For those unaware, Mount Vernon is one of New York City’s closest neighbors, as the city of nearly 70,000 borders the Bronx immediately to the north.
Despite its proximity to the Five Boroughs, Mount Vernon has faced a slew of challenges in the recent years. A scathing Journal News editorial titled “Mount Vernon sinks as leadership falters” slammed the city and its current government:
As the editorial put it, “in the City of Mount Vernon, nothing is simple, and foolishness is always lurking.”
In its assessment, the editorial cites dysfunction surrounding a March snowstorm, the city’s ten 2016 murders, and its 10% homelessness rate for schoolchildren as clear demonstrations of this incompetence.
Outside of these numbers, the city has an abysmal track record in reference to spending taxpayer money. The city spent more than $1 million on a YMCA building the city bought in 2013 that remains shuttered. Another $1 million has been spent on an unfinished emergency operations center that is the subject of a lawsuit with a contractor who is now a city councilman.
Memorial Field is the physical embodiment of this failure. The now-closed site, once of great local renown, is nothing more today than a “pile of rocks.” In the seven years since its closure, Mount Vernon has spent nearly $6 million on the stadium.
Mayor Richard Thomas sees Memorial Field as worthy of a facelift — one which he will pursue with the hope of wooing a professional sports franchise. Thomas’ plan would spend $120 million on a multi-phased construction which would include an underground parking garage, restaurants and a movie theater.
The main facet of Thomas’ ambitious plan is converting Memorial Field itself into a 15,000-seat stadium topped off with a retractable roof.
“The rebirth of Memorial Field is on two tracks,” Thomas said. “One is to reclaim it by cleaning it up and the second track is to revitalize it by daring to do a big project.”
While Thomas seems well-intentioned in his pursuits, his plan is fundamentally misguided, as he appears to pin his hopes on a buy-in potential for the stadium — particularly from NYCFC.
According to The Journal News, Thomas “said when considering Barclays Center in Brooklyn seats 18,000, he feels a 15,000 seat stadium would be appropriate for a professional sports club.”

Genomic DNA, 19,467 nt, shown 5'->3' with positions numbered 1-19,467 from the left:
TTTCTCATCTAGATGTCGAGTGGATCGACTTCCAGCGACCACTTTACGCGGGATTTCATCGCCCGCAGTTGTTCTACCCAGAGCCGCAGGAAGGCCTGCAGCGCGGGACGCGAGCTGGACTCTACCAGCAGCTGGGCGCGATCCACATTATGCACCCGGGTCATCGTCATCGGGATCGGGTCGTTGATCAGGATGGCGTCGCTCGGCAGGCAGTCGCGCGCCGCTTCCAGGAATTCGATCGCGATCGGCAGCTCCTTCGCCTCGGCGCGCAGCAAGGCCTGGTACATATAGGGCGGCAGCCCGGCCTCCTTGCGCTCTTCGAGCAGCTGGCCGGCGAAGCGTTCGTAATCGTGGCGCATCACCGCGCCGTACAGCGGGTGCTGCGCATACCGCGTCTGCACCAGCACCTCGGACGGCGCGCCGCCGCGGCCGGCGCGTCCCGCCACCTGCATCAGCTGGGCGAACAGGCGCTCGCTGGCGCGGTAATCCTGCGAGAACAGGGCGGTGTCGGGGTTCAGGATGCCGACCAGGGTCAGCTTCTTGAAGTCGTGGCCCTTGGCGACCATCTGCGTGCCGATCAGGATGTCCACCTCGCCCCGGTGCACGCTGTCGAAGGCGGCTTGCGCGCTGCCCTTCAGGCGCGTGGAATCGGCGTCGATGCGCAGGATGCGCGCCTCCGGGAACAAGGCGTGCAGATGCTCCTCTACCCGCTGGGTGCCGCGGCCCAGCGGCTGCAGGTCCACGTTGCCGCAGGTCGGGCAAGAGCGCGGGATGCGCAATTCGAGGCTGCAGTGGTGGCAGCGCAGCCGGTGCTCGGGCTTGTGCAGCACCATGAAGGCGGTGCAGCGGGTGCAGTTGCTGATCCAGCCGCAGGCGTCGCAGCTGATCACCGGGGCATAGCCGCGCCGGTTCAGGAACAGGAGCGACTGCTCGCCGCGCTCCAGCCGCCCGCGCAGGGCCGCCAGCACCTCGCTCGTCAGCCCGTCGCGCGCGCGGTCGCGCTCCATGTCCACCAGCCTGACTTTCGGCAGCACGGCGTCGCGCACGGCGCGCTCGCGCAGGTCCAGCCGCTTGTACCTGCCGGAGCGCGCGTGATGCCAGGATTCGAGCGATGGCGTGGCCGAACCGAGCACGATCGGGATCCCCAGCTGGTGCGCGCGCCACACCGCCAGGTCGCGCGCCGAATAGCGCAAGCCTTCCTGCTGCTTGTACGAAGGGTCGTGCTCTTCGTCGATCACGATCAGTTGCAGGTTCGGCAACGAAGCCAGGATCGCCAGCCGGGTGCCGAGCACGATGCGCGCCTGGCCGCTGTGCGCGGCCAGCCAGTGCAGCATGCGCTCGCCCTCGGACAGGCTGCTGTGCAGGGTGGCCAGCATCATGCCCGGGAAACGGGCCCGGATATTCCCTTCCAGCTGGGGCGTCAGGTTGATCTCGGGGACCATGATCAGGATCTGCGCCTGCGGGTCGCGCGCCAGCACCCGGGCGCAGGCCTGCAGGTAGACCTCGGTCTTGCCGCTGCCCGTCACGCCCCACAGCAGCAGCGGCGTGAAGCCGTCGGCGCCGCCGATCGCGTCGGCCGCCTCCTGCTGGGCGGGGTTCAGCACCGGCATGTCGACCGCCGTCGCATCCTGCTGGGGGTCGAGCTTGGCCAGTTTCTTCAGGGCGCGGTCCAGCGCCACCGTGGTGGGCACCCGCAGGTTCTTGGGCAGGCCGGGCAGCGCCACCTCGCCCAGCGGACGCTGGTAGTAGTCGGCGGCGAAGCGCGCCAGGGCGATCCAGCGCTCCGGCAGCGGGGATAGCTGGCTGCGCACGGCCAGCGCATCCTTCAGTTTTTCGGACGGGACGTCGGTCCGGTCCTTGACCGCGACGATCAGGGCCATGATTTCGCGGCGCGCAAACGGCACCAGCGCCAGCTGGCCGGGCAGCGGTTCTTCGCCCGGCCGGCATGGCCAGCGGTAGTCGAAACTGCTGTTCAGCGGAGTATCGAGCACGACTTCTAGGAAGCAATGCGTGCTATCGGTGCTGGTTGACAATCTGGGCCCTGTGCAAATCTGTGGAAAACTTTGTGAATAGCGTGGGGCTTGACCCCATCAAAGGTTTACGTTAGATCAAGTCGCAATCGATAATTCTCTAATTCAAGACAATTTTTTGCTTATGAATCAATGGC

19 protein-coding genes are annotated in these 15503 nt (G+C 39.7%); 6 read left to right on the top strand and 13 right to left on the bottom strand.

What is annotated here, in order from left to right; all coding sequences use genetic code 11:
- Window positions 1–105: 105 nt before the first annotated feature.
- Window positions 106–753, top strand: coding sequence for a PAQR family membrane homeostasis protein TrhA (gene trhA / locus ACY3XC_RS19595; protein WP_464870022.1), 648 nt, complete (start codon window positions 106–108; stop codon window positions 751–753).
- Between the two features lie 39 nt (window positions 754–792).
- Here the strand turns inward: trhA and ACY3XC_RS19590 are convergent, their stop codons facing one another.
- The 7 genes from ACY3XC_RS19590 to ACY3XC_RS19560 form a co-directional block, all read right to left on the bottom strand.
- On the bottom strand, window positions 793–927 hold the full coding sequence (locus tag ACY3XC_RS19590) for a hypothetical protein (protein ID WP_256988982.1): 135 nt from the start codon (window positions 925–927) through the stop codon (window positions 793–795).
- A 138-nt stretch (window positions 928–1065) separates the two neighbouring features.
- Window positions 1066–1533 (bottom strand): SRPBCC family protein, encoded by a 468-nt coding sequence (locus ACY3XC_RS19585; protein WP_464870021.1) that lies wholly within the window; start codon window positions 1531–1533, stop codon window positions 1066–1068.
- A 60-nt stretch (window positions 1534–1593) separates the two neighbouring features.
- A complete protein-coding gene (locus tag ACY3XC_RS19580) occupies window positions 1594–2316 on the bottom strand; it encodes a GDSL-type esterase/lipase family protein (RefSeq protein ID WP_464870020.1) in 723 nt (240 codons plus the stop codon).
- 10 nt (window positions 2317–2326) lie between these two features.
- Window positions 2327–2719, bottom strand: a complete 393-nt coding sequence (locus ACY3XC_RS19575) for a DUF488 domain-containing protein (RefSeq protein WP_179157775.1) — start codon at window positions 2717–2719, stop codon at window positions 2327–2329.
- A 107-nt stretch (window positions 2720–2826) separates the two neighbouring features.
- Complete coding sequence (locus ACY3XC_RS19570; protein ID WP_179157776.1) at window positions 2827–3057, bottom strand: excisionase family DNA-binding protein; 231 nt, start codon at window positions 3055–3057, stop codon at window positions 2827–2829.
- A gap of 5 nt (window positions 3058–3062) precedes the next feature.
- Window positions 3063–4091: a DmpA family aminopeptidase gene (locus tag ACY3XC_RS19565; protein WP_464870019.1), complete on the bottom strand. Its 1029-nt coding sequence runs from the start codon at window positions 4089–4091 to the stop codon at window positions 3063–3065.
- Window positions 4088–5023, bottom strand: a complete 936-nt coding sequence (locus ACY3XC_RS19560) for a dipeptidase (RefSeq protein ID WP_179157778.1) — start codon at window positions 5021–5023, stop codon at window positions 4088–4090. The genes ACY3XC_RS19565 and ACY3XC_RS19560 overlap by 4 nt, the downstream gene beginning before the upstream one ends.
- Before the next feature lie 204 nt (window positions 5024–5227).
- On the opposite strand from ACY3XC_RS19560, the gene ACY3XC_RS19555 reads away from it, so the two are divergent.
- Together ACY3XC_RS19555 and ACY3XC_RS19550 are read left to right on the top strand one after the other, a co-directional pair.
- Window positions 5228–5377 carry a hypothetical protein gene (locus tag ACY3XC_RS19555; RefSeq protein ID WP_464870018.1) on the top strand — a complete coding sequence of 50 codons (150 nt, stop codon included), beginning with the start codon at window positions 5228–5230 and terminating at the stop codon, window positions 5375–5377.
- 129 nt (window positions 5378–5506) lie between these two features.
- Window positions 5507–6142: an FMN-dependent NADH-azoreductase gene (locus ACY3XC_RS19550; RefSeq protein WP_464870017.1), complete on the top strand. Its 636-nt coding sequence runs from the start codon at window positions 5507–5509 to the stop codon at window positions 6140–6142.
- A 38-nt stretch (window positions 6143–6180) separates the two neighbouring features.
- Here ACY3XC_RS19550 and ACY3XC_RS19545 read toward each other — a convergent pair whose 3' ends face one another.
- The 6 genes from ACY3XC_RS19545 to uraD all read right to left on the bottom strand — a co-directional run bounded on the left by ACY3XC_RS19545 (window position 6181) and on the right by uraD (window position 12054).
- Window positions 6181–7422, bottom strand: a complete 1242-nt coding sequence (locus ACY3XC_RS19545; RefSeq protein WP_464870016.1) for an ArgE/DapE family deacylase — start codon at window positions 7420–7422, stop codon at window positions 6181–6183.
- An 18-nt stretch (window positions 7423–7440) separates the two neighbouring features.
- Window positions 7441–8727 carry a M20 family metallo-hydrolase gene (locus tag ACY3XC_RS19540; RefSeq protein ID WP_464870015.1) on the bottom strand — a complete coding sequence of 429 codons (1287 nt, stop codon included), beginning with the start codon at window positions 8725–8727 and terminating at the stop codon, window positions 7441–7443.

To be blunt, Thomas clearly has not does his research. While NYCFC would certainly prefer its own stadium, there is literally no chance that management would be open to downsizing or moving to Memorial Field.
NYCFC’s 2016 average attendance was 27,196. In 2016, our least-attended match saw 22,736 fans. Yankee Stadium’s soccer capacity can be expanded to 49,469 if necessary. In a 2015 match against the New York Red Bulls, the upper deck was opened and 48,047 fans streamed into Yankee Stadium. 18,000 is therefore not only insufficient for the most mediocre match, but for derbies and any potential CONCACAF Champions League matches as well.
While Mount Vernon may be a solid location for a soccer-specific stadium, 18,000 is insufficient for MLS in general, and severely so for NYCFC’s current and seemingly-ever growing needs.
Furthermore, as pointed out by Redditor djkw418, the location has one highway exit. The space surrounding the stadium is also a residential neighborhood, meaning that traffic in and out would be a disaster.
Finally, while Mount Vernon is on the border with the Bronx, it’s nearly an hour from much of Manhattan. Getting to Memorial Field from Manhattan would require taking the 4/5/6 trains to 125th street, transferring to the 6350 Stamford bus, and then walking 0.8 miles — about 15 minutes. This is pretty substantial trek, especially when compared to the current ease of taking the 4 and D trains straight to Yankee Stadium.
Considering the limited 15,000-seating capacity, Mount Vernon’s abysmal building track record, and issues surrounding transportation, the idea of NYCFC opting-in to such a situation is laughable. There are so many things wrong with this plan, it’s hard to cover them all. Even the slightest of them is an absolute non-starter for NYCFC.
Thanks Mr. Mayor, but it’s a no from us. Now leave us out of your politics, please.